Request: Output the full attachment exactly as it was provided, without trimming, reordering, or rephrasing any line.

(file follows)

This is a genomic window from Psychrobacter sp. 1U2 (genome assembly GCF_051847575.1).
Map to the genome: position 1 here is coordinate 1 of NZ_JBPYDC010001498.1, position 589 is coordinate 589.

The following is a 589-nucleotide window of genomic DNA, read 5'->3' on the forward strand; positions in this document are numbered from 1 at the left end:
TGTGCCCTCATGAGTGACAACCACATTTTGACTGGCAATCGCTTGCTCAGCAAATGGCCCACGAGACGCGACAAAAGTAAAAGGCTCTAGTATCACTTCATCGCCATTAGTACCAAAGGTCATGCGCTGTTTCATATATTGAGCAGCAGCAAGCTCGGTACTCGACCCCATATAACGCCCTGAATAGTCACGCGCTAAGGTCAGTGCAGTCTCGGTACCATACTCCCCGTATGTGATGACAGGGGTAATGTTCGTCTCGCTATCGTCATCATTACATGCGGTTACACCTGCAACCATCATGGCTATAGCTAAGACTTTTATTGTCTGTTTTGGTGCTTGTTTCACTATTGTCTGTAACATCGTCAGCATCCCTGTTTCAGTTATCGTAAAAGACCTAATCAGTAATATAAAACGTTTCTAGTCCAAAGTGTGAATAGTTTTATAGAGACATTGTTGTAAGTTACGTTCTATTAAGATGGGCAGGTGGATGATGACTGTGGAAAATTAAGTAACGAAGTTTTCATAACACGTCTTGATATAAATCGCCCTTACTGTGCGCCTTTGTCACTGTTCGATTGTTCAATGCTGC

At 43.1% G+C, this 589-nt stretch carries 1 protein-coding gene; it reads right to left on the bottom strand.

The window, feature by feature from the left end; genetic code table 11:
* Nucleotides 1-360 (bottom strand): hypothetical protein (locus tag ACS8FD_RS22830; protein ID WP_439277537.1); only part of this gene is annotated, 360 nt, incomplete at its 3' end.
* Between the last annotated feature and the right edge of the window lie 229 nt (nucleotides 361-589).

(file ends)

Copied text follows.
This is a genomic window from Psychrobacter sp. 1U2 (genome assembly GCF_051847575.1).
Map to the genome: position 1 here is coordinate 1 of NZ_JBPYDC010001498.1, position 589 is coordinate 589.

The following is a 589-nucleotide window of genomic DNA, read 5'->3' on the forward strand; positions in this document are numbered from 1 at the left end:
TGTGCCCTCATGAGTGACAACCACATTTTGACTGGCAATCGCTTGCTCAGCAAATGGCCCACGAGACGCGACAAAAGTAAAAGGCTCTAGTATCACTTCATCGCCATTAGTACCAAAGGTCATGCGCTGTTTCATATATTGAGCAGCAGCAAGCTCGGTACTCGACCCCATATAACGCCCTGAATAGTCACGCGCTAAGGTCAGTGCAGTCTCGGTACCATACTCCCCGTATGTGATGACAGGGGTAATGTTCGTCTCGCTATCGTCATCATTACATGCGGTTACACCTGCAACCATCATGGCTATAGCTAAGACTTTTATTGTCTGTTTTGGTGCTTGTTTCACTATTGTCTGTAACATCGTCAGCATCCCTGTTTCAGTTATCGTAAAAGACCTAATCAGTAATATAAAACGTTTCTAGTCCAAAGTGTGAATAGTTTTATAGAGACATTGTTGTAAGTTACGTTCTATTAAGATGGGCAGGTGGATGATGACTGTGGAAAATTAAGTAACGAAGTTTTCATAACACGTCTTGATATAAATCGCCCTTACTGTGCGCCTTTGTCACTGTTCGATTGTTCAATGCTGC

At 43.1% G+C, this 589-nt stretch carries 1 protein-coding gene; it reads right to left on the bottom strand.

The window, feature by feature from the left end; genetic code table 11:
* Nucleotides 1-360 (bottom strand): hypothetical protein (locus tag ACS8FD_RS22830; protein ID WP_439277537.1); only part of this gene is annotated, 360 nt, incomplete at its 3' end.
* Between the last annotated feature and the right edge of the window lie 229 nt (nucleotides 361-589).